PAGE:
Every language from FORTRAN to Python to Haskell works this way.
It's then unsurprising every major IDE and code editor is designed to optimise working in text; VS Code, Vim, PyCharm, WebStorm, xCode, Atom, Sublime Text are all text-first environments.
This might seem so obvious it's not worth pointing out. Textual programming is the water we swim in. We express computation logic in written text because that must naturally and obviously the best medium for it. At least, this is what we tell ourselves from the vantage point of people who have only ever lived in a textual programming world.
What, exactly, might be the alternative to programming in pure text? Am I suggesting we interpretive dance our way through a function that prints out the Fibonacci sequence?
Not exactly. Although I would like to see someone try.
What I want to explore here is the relative lack of visuals, graphics, and spatial design in our current programming environments. While we've crafted widely accessible graphical user interfaces (GUIs) for everyone else, programmers remain in the land of typed commands. As the mediators between meatspace and binary logic, we don't get to click buttons, drag sliders, pan canvases, or select options from dropdown menus while we build. Instead, we type.
There are plenty of good reasons for this – both historical and logical – that we'll get into. Understanding how we ended up in this purely textual place is a necessary first step if we want to question it.
Inventing the End User
In the early 1980's a wide new divide opened up. With the rise of personal computing and the arrival of accessible machines like the Macintosh, we created a clear distinction between "programmers" and "end users." Before that point, the people who designed and wrote computer programmes were primarily the same people who used computer programmes. You couldn't do much of one without the other.
And all of these people were exclusively using text to talk to their machines. Because it was the only show in town.
The aesthetic of bright green blocky text on black terminals isn't just a fun, retro media trope – our pre-GUI interfaces geuinely looked like this.
Before the 1980's showed up with its neon leg warmers and big hair, most computers didn't even have screens. You blindly typed commands onto a keyboard that punched holes into paper.
Many, many programmers will argue programming in linear text is simply better. And they're not entirely wrong. Textual notation is an extremely efficient way to condense meaning. It's quick to write and allows us to create precise abstractions other programmers can interpret and work with.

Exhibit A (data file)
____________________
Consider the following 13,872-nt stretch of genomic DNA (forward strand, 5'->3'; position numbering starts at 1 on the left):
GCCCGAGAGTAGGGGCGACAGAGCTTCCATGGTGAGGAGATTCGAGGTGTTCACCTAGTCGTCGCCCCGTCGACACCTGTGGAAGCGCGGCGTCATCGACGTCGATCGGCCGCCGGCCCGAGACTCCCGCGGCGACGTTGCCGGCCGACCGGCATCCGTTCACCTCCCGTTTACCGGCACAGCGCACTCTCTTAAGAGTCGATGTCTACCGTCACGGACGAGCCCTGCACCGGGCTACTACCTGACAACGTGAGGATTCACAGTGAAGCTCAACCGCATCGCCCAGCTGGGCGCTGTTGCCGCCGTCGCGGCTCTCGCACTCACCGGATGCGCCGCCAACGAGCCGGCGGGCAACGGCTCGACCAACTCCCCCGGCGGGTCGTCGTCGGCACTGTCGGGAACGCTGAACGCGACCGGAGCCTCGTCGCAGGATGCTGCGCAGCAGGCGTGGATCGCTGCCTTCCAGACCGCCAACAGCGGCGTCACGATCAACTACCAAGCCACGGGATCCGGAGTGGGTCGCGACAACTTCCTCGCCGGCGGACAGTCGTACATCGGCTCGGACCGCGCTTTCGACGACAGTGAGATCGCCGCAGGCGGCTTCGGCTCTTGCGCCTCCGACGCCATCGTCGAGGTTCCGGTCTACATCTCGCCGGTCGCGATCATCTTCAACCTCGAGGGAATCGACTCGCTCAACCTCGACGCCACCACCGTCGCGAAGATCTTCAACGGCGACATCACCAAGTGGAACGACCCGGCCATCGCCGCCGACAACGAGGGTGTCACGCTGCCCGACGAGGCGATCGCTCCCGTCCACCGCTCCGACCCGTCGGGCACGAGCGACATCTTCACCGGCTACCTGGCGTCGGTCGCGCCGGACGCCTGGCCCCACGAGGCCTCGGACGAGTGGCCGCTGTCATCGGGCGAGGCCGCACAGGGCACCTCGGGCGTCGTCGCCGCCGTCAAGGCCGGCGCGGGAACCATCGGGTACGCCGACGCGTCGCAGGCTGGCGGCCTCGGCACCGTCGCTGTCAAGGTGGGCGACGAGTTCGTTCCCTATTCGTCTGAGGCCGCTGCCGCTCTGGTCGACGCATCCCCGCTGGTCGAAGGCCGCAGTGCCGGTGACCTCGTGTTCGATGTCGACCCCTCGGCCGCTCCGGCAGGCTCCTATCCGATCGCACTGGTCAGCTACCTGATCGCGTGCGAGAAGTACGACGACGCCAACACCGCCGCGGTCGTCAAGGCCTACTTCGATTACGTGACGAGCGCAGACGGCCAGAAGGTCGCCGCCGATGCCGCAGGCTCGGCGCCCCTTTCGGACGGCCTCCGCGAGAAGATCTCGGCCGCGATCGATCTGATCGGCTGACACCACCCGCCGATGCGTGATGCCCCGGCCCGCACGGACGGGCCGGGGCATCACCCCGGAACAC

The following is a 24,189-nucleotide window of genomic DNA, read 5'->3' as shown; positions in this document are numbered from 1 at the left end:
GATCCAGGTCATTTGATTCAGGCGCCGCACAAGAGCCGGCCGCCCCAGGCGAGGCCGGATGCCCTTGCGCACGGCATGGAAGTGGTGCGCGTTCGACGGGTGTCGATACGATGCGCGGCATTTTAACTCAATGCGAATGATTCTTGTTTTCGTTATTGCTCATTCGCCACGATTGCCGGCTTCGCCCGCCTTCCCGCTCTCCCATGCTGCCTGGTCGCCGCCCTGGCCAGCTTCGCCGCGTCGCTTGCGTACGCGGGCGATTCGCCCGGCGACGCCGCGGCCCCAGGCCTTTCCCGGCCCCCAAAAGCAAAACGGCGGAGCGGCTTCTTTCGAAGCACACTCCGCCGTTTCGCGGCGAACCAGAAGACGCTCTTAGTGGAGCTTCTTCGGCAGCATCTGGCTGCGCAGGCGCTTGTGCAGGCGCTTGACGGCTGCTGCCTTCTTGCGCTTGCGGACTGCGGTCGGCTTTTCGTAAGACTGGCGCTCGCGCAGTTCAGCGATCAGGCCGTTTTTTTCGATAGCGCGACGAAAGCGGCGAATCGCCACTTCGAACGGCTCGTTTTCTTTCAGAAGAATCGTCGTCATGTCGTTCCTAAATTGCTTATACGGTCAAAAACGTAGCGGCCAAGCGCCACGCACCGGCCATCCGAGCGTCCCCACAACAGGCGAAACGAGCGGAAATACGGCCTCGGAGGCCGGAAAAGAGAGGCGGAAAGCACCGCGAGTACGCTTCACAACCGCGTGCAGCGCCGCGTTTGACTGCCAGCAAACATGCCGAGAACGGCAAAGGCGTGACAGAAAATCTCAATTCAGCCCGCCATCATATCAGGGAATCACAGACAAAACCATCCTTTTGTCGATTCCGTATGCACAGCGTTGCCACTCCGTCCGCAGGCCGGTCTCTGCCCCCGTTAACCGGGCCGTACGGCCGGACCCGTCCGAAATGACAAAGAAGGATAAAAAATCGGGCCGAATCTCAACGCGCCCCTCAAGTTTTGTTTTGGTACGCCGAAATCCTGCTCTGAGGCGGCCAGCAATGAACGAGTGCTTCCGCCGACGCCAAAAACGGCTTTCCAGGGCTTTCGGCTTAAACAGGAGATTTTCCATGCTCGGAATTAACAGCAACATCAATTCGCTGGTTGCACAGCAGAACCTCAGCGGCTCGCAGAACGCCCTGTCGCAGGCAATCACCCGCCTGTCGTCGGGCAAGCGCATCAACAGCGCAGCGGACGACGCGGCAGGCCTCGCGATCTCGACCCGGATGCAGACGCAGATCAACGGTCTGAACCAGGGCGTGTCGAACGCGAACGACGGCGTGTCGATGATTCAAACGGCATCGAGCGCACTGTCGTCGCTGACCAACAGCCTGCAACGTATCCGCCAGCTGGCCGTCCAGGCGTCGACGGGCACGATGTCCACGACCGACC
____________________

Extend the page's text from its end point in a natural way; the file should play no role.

By graphical I mean any arrangement of shapes (square, circle, irregular nonagon, what have you) in space that aren't written words.
By spatial I mean the way we use our understanding of being a body with a front, back, left, right, up, and down, to understand the world around us.
Humans are exceptionally skilled at spatial thinking.
Using visual representations like maps, diagrams, and shapes in 2D / 3D space to communicate meaning is something we've been doing far longer than we've been typing text into screens. About 43,832 years longer. Given all that time, humans are much better at reasoning using graphical and spatial mappings than they are with linear abstract text.
I am certainly not to first to find it odd. People have been harping on about the limitations of textual programming since the beginning of programming. These complainers tend to gather under the umbrella of Visual Programming – a field that encompasses so many efforts and projects it's hard to figure out what it wants.
What is Visual Programming?
The name itself is a bit of a misnomer since anything we see with our eyes technically counts as visual. Which would certainly include linear text. When people use the term they are usually referring to some kind of spatial or graphical programming environment.
Visual Programming for Learnable Programming
Bret Victor coined the term Learnable Programming in his canonical essay lamenting the current state of programming education. Bret has a few concerns with the way most of us learn to code. Mainly that the learning environments we drop people into are poorly designed.
These environments tend to look something like this:
They're your standard column-based "live coding" interfaces popular across the industry. You write code into one section, and hopefully get the output you expected in another. Syntax is abstracted away from the elements it affects.
Programming into the Void
It's easy to see why these linear, text-based interfaces seem like the best approach. They look identical to the standard interfaces the whole development industry uses to programme.
We write code into an isolated text editor. If you type the correct sequence of words and symbols into the editor, the correct series of events happens somewhere out of view.
We start this process in a context that looks something like this...
...and get the output in a separate browser window. God only know what happened in the middle.
We're only shown the end result. To see anything happening in the middle, we have to
console.log out data at each step of the way. Or dig into dense developer panels and debuggers. The industry has accepted flying blind as standard operating procedure.
Raising the Programming Bar